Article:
Here are the statistics about how important
it is to find a cure for breast cancer
In 2017, there are more than 2.8 million women with a history of breast cancer in the U.S. This includes women currently being treated and women who have finished treatment.
About 1 in 8 U.S. women will develop invasive breast cancer over the course of their lifetimes. In 2016, an estimated 246,660 new cases of invasive breast cancer were diagnosed in women in the U.S., along with 61,000 new cases of non-invasive breast cancer.
For women in the U.S., breast cancer death rates are higher than those for any other cancer, besides lung cancer. It was estimated that about 40,450 women in the U.S. would die in 2015 from breast cancer. Remarkably, about 85% of women with breast cancer have a family history of breast cancer and the main risk factor is being a woman and growing older. About 5-10% of breast cancers can be linked to gene mutations inherited from one’s mother or father. Mutations of the BRCA1 and BRCA2 genes are the most common.
With about 12% of women who are diagnosed with breast cancer, it is likely you know someone who has breast cancer. Ironically for me, several of my dearest friends have been diagnosed with breast cancer. When it happens you feel so helpless because, other than being a true friend, there isn’t much you can do except be supportive, donate to breast cancer research, and promote recommended steps to take to be preemptive for better health.
Things You Should Know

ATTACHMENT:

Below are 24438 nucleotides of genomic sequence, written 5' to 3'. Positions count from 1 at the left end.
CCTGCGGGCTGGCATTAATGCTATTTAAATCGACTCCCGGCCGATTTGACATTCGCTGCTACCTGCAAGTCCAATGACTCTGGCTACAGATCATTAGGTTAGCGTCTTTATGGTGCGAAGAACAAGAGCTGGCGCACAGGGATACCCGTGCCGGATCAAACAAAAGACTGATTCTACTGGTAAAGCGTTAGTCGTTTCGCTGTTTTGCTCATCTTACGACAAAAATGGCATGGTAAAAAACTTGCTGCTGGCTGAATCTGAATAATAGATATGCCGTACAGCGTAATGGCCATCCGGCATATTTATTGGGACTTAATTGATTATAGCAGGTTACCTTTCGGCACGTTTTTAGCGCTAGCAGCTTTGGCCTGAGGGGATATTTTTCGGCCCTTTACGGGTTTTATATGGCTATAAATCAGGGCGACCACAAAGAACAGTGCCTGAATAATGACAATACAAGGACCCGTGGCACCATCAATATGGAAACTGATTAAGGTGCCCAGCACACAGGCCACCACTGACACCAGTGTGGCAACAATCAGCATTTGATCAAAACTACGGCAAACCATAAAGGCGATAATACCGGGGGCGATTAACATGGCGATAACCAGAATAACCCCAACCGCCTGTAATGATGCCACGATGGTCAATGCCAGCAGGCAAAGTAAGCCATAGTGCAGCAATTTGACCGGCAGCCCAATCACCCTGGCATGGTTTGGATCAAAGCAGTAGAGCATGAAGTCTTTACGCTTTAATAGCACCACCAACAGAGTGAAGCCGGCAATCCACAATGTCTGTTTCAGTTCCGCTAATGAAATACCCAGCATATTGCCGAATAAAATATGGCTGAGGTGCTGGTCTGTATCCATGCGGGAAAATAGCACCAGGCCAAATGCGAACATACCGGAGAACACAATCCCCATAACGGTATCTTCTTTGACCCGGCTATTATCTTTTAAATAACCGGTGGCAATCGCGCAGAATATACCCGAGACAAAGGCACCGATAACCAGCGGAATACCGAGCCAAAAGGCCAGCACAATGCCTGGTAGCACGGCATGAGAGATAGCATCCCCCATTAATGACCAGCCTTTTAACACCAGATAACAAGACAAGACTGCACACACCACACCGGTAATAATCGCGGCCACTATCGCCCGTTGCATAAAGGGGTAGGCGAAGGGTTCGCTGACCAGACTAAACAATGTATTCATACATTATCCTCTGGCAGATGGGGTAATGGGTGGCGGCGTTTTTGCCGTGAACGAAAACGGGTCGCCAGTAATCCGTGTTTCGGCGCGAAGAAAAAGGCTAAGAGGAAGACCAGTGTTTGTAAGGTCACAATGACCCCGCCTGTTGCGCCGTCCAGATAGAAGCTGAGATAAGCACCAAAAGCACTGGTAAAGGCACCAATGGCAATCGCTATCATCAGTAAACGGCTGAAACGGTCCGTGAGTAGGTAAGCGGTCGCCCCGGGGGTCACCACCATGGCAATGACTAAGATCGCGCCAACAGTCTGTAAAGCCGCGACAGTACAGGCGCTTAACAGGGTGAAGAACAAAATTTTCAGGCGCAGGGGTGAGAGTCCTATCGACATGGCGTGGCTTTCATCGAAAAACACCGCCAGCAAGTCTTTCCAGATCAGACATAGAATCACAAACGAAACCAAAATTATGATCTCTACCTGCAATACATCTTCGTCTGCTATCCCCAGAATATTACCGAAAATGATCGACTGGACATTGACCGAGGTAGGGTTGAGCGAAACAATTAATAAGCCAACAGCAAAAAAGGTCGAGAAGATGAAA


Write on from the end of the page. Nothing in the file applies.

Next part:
Smoking cigarettes can increase breast cancer in younger premenopausal women. Smoking also complicates the healing process.
Alcoholic beverages increase a woman’s risk of hormone-receptor-positive breast cancer. Alcohol can increase levels of estrogen and other hormones. Alcohol also may increase breast cancer risk by damaging DNA in cells. Compared to women who don’t drink at all, women who have three alcoholic drinks per week have a 15% higher risk of breast cancer. Experts estimate that the risk of breast cancer goes up another 10% for each additional drink women regularly have each day.
Research also states that diet is partly responsible for about 30% to 40% of all cancers. In researching the statistics and facts about breast cancer, we found some excellent recommendations from the website BreastCancer.org. None of it is shocking, but it is helpful to review their recommendations and begin to modify your eating habits.
Women who are overweight have a higher risk of being diagnosed with breast cancer especially after menopause. Fat cells make estrogen and extra fat cells make extra estrogen. When breast cells are exposed to extra estrogen over time, the risk of developing breast cancer is higher.
Chemicals are also a factor and are in just about everything we eat, drink and use. Try to limit your exposure to chemicals. From cosmetics to foods treated with pesticides, sunscreen and even bottled water, all contain chemicals.
Research shows a link between exercising regularly at a moderate or intense level for 4 to 7 hours per week and a lower risk of breast cancer.
Women with low levels of Vitamin D have a higher risk of breast cancer. Vitamin D may play a role in controlling normal breast cell growth and may be able to stop breast cancer cells from growing.